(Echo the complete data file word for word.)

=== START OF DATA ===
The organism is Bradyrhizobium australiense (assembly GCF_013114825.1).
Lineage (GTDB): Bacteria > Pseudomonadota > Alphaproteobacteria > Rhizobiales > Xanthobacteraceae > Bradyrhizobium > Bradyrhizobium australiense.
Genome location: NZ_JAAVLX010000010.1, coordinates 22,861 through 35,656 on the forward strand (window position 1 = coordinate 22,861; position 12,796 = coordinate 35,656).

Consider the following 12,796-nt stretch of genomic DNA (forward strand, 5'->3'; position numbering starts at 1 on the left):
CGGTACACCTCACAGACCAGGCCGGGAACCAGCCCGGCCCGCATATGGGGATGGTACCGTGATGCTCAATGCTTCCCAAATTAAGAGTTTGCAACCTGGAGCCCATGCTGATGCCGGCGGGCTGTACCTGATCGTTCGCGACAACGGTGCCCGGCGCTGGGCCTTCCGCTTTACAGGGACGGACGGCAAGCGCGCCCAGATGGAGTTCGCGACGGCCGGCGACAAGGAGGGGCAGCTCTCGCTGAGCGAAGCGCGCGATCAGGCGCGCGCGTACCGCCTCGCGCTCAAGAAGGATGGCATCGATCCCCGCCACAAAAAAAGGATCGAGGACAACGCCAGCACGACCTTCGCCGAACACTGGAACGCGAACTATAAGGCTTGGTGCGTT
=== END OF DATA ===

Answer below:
The organism is Bradyrhizobium australiense (assembly GCF_013114825.1).
Lineage (GTDB): Bacteria > Pseudomonadota > Alphaproteobacteria > Rhizobiales > Xanthobacteraceae > Bradyrhizobium > Bradyrhizobium australiense.
Genome location: NZ_JAAVLX010000010.1, coordinates 22,861 through 35,656 on the forward strand (window position 1 = coordinate 22,861; position 12,796 = coordinate 35,656).

Consider the following 12,796-nt stretch of genomic DNA (forward strand, 5'->3'; position numbering starts at 1 on the left):
CGGTACACCTCACAGACCAGGCCGGGAACCAGCCCGGCCCGCATATGGGGATGGTACCGTGATGCTCAATGCTTCCCAAATTAAGAGTTTGCAACCTGGAGCCCATGCTGATGCCGGCGGGCTGTACCTGATCGTTCGCGACAACGGTGCCCGGCGCTGGGCCTTCCGCTTTACAGGGACGGACGGCAAGCGCGCCCAGATGGAGTTCGCGACGGCCGGCGACAAGGAGGGGCAGCTCTCGCTGAGCGAAGCGCGCGATCAGGCGCGCGCGTACCGCCTCGCGCTCAAGAAGGATGGCATCGATCCCCGCCACAAAAAAAGGATCGAGGACAACGCCAGCACGACCTTCGCCGAACACTGGAACGCGAACTATAAGGCTTGGTGCGTT